A mental model for thinking about the impact of a digital product


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When you think about how a digital product or website creates an environmental impact, you can think of it creating it in three main ways - through the Packets of data it sends to users, the Platform the product runs on, and the Process used to make the product itself.

In more detail…


Unsurprisingly, it takes network infrastructure to move data from the servers you run, to a user’s device. All this infrastructure needs electricity, and which is usually generated by burning fossil fuels. The amount of fossil fuels used to generate power varies based on the time of day and where in the world it is generated.

What’s more, different kinds of infrastructure have different power demands - so transmitting the same video file over a wired connection uses a different amount to sending it wirelessly.

On top of that, different speeds of wireless connection also use different amounts of power, so a relatively fast 4G connection typically uses more energy to download the same amount of data as a 3G. With a forthcoming move to 5G, connections are likely to use more power still, even before we take into account their typically reduced range, meaning we’ll need more of base stations running to cover the same area.

We look at this in more detail, and the causes, along with the strategies you can take to mitigate against this in your packets, borrowing ideas disciplines like web performance optimisation, accessibility, and content design.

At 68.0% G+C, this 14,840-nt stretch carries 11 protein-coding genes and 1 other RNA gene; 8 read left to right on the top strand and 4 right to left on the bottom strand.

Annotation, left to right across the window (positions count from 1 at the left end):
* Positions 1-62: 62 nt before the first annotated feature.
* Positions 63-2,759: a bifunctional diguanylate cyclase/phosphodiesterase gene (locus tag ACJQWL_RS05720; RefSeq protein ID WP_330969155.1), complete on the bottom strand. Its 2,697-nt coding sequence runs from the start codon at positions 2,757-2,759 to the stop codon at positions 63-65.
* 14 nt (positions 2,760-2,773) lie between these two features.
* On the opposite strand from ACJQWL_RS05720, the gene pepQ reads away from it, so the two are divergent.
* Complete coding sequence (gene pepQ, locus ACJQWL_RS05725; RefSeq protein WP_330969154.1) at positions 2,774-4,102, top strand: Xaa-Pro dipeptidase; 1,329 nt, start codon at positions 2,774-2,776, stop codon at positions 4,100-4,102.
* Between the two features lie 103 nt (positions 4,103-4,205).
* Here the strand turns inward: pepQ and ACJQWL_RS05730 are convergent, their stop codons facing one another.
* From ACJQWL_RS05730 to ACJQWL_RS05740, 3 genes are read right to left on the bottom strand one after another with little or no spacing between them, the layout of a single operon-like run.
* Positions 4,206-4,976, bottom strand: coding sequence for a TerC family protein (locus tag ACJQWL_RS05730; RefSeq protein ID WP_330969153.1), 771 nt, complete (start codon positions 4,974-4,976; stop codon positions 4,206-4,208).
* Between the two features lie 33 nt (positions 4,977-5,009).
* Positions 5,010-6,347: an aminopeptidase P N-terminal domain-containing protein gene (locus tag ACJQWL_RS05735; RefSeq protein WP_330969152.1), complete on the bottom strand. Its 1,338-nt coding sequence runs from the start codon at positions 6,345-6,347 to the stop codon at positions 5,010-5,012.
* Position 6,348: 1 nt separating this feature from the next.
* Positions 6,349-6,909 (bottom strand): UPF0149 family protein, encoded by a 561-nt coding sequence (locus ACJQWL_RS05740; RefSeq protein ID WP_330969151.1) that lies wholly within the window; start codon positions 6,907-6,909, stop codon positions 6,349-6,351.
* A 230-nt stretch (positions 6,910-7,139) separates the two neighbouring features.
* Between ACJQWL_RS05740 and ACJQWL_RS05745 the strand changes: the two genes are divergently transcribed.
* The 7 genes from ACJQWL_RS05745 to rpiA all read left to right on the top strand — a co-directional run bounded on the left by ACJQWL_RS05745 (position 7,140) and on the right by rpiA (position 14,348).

Jump to your packets


In addition to taking infrastructure to move data from your servers to your users, you need power to run your own servers. You typically do this directly, by having your own server in a rack you rent in a datacenter, or indirectly, paying per compute-unit with cloud computing, or a software as a service offering.

In this case you can control the impact in a number of ways.

These include, what controlling the kinds of computing resources you use, and choosing how electricity is generated to power these resources.

Choices you make about your product’s technical architecture also affect how easily and quickly you can adjust the amount of resources you use directly.

This is covered in more detail in your platform, and in here, we look at how using virtualisation, containerisation, serverless/functions-as-a-service can help, as well as other idea from the devops toolbox, as well as server-side performance optimisation.

We also cover options for running infrastructure on renewable power, and what options you have when you don’t have direct control over where power comes from.

Jump to your platform


We’ve established that we end up generating CO2 when we burn fossils to move bits (as in bytes) around.

We also end up emitting CO2 when we burn fossil fuels to move actual physical things around, like people, parcels, and so on, in jets and cars for business travel, and so on.

We also emit CO2 when we burn fossil fuels to keep places we work well-lit and depending where you are in the world warm or cool enough to work in.

Finally we build in large amounts of resource use (and money) into our products when we decide to spend lots of time and resources working on them without researching how useful they are our users.

In here, your process we touch on ideas from service design, behaviour change, remote working and remote research practices, as well as agile product management.

Jump to your process

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